The book cheerfully and unselfconsciously recreates the youthful naïve happiness and stupidity of being in a band, whilst the adult Pierson throws in a few pertinent analyses of the punk scene, its inhabitants and its wheelings and dealings. Semi-Famous are a DIY (jokingly referred to here as meaning ‘Dumb Idiotic Yahoos’) band, which means that they retain control of all aspects of their business dealings, as befits the personalities and wishes of Franklin and Bunkbed. They tour the country in a shabby vehicle, playing to small-but-growing crowds, and encounter various anarchists and nutcases (who have real-life punk scene counterparts) along the way. A load of American punk bands of the late 80s and 90s also put in cameos, and it’s fun (for the punk-scene-aware reader) to identify the likes of Operation Ivy, Green Day, Crimpshine, Rancid, The Queers, Gorilla Biscuits and more under their amusing pseudonyms in the text.
‘Weasels’ is written in a pretty complex style. It’s presented second person (a style the author says he will never write in again because of its difficulty), as Pierson tries to convey to the reader the actual experience of being him in a band, complete with all the paranoia (is that person looking at me because they know who I am, or they find me attractive, or they have some problem with me, or at least with my public image, or what?) and insecurity and trenchant sociological and psychological observations this entails. This method of presenting the material makes some of it come across, oddly, like Pierson is writing diary entries to himself. Thus proxy invites us to make deductions about the writer himself and his worldview though there is, of course, a danger in trying to read too much into observations on a (to my mind thinly veiled) fictional work and world.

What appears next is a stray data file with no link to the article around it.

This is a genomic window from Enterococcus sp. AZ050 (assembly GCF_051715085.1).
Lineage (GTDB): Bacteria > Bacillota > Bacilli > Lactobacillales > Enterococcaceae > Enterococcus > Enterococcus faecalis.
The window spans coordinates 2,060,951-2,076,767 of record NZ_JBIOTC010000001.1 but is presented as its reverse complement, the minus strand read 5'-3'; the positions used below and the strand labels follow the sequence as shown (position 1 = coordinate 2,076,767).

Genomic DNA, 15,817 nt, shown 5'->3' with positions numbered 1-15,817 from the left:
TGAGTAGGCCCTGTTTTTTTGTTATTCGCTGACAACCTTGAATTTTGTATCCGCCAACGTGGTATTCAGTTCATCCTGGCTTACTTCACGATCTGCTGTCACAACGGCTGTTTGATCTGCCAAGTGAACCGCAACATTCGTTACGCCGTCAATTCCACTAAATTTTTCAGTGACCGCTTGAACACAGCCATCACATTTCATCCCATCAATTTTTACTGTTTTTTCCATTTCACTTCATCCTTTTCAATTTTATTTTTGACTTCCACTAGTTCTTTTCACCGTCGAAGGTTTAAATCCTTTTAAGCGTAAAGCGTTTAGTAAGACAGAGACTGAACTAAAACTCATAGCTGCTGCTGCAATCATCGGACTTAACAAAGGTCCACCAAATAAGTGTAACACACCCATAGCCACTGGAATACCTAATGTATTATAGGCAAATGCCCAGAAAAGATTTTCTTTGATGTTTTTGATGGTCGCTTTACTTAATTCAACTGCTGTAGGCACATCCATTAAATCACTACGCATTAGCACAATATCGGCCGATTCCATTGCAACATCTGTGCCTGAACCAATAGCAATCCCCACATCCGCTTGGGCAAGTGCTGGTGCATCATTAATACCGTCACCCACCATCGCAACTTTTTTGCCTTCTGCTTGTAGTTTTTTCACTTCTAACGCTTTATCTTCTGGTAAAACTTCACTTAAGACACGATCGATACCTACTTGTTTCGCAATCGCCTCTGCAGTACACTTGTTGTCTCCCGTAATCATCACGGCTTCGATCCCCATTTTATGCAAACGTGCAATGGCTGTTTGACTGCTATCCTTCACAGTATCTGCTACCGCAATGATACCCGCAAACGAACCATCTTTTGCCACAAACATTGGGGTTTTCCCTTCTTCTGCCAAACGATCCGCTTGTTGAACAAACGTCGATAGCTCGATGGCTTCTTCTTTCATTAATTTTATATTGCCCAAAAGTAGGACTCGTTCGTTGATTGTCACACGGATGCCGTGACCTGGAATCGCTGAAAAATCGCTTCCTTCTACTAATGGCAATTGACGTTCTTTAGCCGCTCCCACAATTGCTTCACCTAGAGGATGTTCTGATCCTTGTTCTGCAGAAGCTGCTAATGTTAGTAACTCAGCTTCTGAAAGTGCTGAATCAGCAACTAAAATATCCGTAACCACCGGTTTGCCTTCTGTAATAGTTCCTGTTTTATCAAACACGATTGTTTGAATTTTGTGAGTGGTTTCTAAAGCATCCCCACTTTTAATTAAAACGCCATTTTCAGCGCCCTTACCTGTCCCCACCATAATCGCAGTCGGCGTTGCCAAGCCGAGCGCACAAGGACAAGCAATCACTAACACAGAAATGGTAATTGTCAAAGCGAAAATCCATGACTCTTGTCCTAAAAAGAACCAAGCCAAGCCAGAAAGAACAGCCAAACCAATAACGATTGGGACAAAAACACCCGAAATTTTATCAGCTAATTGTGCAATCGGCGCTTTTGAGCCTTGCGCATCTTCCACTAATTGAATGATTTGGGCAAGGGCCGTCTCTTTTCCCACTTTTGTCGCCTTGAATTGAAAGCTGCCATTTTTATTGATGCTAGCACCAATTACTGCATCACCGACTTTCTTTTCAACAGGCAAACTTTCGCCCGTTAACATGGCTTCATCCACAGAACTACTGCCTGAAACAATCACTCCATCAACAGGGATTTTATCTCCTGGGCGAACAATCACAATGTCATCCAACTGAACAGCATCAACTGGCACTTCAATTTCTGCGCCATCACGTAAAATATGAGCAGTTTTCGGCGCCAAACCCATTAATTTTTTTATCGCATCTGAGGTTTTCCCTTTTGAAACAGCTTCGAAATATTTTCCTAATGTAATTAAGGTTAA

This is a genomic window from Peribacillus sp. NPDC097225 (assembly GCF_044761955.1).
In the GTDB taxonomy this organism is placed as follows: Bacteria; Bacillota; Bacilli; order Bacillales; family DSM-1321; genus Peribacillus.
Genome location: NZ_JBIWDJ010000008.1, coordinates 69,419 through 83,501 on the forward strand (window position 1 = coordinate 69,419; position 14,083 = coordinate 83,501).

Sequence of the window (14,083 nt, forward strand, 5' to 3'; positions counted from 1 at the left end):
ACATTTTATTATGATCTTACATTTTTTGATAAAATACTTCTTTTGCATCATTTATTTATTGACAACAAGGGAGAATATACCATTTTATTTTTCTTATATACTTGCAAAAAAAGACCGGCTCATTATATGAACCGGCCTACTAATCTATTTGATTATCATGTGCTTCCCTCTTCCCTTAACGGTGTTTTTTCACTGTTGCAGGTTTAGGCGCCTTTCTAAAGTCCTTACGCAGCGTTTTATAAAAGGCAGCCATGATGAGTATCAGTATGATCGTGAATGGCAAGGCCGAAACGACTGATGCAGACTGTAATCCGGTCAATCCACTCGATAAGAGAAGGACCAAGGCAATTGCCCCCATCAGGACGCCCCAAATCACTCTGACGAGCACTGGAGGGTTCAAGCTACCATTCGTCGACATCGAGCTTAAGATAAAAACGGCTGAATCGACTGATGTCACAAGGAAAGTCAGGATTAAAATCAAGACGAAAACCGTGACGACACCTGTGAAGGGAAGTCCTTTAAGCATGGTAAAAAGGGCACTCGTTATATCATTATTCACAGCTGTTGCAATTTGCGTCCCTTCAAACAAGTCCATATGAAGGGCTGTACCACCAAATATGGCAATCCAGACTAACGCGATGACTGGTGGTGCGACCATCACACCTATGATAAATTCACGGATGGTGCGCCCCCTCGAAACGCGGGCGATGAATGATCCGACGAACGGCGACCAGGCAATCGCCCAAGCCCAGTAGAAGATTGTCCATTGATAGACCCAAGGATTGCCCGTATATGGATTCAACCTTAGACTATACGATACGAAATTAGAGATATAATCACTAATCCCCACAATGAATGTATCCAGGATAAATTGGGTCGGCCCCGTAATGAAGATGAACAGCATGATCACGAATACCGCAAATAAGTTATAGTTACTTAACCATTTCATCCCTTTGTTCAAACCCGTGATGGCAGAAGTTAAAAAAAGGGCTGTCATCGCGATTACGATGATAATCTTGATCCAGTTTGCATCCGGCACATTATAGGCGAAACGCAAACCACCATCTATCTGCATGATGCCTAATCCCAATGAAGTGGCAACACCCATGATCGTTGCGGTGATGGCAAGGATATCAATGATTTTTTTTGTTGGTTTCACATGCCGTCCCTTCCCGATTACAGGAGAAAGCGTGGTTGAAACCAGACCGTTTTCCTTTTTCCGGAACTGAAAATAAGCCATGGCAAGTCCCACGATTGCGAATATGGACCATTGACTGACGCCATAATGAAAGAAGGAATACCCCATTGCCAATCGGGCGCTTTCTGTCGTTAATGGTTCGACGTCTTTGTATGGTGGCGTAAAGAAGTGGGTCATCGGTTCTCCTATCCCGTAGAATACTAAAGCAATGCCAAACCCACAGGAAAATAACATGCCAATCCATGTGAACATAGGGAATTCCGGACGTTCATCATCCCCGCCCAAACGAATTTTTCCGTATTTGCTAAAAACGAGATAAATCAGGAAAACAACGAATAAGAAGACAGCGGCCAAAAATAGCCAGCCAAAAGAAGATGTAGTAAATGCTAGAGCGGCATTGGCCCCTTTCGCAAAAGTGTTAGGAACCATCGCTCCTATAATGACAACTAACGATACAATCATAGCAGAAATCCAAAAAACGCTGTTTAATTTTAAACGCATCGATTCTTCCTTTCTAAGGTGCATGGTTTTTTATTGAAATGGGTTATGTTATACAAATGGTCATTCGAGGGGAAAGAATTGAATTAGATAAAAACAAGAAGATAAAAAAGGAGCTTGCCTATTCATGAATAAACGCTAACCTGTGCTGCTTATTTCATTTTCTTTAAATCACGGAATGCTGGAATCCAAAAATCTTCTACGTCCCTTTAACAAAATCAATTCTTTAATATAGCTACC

Compounding the confusion (a state of mind which is, along with over-thinking things, is one of the themes of this book) is Pierson’s surreal and experimental-in-places text style. He jumps in and out of modes and realities and timeframes. One minute we are in one time and place, the next another:
So let’s just examine the above. Pierson is having a conversation with the character he is constructing for you through another character, about what the other character should be like and where your character should be at that point in the story, a fiction addressing a fiction. It’s an incredibly complex and convoluted and slightly stilted style of writing, if interesting in places, but it really slows the story right to a halt sometimes and I found myself skipping over the odd line or paragraph here and there through sheer incomprehension or frustration or just to get to the more linear parts of the work where I didn’t have to think about past and present and future and here and there and everywhere and nowhere and go back to move forward in the text.
Pierson also moves in between fictional and real modes too, putting in some realistic conversation about (amongst other things) Screeching Weasel and their album My Brain Hurts (an excellent piece of work, and my own all-time favorite album), which confuses matters even further, as does throwing in parallel-existing chapters. It’s definitely a book to pay a lot of close attention to, which is fair enough, but I just didn’t think the presentation was clear and good enough in places to merit the extra-complex lateral thought that had to go into decoding what was actually on the page in front of me. It’s Pierson’s artistic vision, and I respect him for not just making ‘Weasels’ a straight retelling of the Screeching Weasel story and for writing it how he wanted to, but sometimes John…I just didn’t get it or wasn’t entirely satisfied with what I did get. And I know I’m not the only one who had that problem either.